There's an old issue of Weird War Tales about a soldier who receives a talisman from some wizened gypsy that reveals the moth and year of his death. It's the middle of World War II, but this talisman says he won't die until sometime in the seventies. Which means...well, as far as this war goes, he's bullet-proof. He begins taking crazy chances, because he knows he won't die. Except the talisman only promises he'll still be alive by that date. It doesn't say his body will be in one piece...
Cheap irony, with a big twist you can see coming from a mile away, but it made a huge impression on eight-year-old me, and I find myself thinking about it a lot lately because...Well, partly because my brain pan is crowded and random memories float to the surface and refuse to leave. But mostly because reading that story provided the first time I'd ever considered mortality. There's no magic talisman, and you can't know the precise date and time, but there will come a day when you will die.
It's OK, really. I'm fine. As far as I know. That's the thing, though: As far as I know. But I turn forty-nine in a couple of months. My mom and dad both had colon cancer. Family history being what it is, I have a preview of what's going to happen. Sure, a safe could fall on me or my heart could explode, but barring that, I will get cancer and die. It's a certainty, an inevitability, like Charlie Sheen getting fired from another TV show.
(Incidentally, and because I love pointless parenthetical asides, I would observe here that almost twenty years ago--Lordy, I'm old--when I used to write for a kinda-sorta-alt weekly in Des Moines, I was known to use Charlie Sheen as a metaphor for terrible things happening so often that one of the editors rejected a column with a hand-written note: "Charlie Sheen AGAIN?")
Obviously, like most people, I'll ignore the warning signs, signs that will be in flashing neon because, again, I know they're coming, and soon it will be too late and...Why yes, funny you should ask, I have spent a lot of time thinking about this. And I wish I could say I've been using all that time in a valuable way, taking stock of my life, making plans for the great inevitable, or maybe for crying out loud actually getting around to doing some work on that one idea I had for a novel that one time that really, swear to God, would have been great, I had a killer opening paragraph and everything but man it just kind of sat there and I was so terrified by the notion that it wouldn't be interesting for more than twenty, thirty pages max that I just kind of let it die.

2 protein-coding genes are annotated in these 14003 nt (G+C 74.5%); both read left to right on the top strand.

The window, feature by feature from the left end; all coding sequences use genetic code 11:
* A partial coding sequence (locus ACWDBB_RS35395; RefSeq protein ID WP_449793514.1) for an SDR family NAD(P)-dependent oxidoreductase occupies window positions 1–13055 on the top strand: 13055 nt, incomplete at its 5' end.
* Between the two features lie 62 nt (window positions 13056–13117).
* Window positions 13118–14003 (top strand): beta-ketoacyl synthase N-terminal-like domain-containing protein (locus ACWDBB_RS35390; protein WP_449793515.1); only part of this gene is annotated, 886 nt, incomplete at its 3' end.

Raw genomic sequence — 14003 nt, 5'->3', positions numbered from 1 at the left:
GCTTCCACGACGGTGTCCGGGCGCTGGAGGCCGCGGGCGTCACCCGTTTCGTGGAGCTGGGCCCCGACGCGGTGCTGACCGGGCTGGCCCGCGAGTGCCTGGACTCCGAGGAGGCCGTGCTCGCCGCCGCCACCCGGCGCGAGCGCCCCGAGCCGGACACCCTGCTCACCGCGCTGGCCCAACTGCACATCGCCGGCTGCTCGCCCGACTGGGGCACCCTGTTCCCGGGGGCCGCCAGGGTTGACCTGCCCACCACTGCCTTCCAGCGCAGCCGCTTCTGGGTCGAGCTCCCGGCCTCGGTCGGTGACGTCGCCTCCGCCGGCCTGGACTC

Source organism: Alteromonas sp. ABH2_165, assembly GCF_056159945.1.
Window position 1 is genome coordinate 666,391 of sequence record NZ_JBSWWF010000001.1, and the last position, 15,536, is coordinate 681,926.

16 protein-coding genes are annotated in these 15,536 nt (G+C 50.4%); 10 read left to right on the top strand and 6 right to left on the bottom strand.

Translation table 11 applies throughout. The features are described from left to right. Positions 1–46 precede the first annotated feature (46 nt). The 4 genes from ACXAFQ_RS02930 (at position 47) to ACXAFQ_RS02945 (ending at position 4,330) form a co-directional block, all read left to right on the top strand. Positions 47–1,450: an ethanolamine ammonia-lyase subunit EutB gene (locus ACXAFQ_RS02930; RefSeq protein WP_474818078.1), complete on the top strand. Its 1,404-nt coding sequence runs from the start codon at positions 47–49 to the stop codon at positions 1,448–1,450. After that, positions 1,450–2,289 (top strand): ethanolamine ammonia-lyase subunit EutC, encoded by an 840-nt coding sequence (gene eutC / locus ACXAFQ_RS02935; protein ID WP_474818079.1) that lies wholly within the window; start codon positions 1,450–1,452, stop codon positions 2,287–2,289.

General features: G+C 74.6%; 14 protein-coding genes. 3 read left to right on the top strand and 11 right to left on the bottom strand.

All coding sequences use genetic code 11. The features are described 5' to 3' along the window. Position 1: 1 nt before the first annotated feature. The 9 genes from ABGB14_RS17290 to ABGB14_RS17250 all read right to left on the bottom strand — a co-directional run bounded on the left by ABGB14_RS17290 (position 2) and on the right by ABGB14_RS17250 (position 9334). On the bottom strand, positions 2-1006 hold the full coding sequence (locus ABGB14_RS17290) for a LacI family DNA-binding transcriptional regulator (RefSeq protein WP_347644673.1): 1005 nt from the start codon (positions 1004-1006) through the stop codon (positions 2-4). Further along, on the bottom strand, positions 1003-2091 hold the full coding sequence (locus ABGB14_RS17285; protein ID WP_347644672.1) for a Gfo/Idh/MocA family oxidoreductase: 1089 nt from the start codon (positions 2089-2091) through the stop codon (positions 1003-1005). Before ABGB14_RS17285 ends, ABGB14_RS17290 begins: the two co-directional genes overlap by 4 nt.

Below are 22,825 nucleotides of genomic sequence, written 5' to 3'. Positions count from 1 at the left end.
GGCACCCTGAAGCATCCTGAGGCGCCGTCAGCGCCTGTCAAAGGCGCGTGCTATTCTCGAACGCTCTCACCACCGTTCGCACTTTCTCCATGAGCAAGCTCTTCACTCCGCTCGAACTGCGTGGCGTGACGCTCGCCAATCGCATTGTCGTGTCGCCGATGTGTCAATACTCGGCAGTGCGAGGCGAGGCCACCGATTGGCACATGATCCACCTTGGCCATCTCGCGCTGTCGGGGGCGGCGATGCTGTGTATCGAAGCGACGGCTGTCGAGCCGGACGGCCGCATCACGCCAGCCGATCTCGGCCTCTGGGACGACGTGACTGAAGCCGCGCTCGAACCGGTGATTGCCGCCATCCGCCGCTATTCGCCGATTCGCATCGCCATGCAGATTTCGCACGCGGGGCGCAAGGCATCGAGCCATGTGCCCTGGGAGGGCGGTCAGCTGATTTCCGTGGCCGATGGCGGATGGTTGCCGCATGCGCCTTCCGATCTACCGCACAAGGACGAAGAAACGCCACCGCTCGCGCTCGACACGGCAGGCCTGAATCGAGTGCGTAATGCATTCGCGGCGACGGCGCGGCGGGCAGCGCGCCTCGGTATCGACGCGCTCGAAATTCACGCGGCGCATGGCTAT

But, uh, I've done none of those things. Things get in the way. Good things, mostly, and bad ones, too. I mean, my life is good, relatively speaking. I try to live in the here-and-now, but the reality of now changes as you go through life. You acquire knowledge along the way, and you can rage against it, or try to ignore it, or even accept it, but that knowledge rules your existence.
So sometimes I escape into the past: I'm sprawled out on the couch in the living room, all excited because when Mom came home from town today, she brought me the latest issue of Weird War Tales, always one of my favorites. I open the cover with anticipation, not knowing that will be the last moment of my life untouched by a feeling of creeping dread.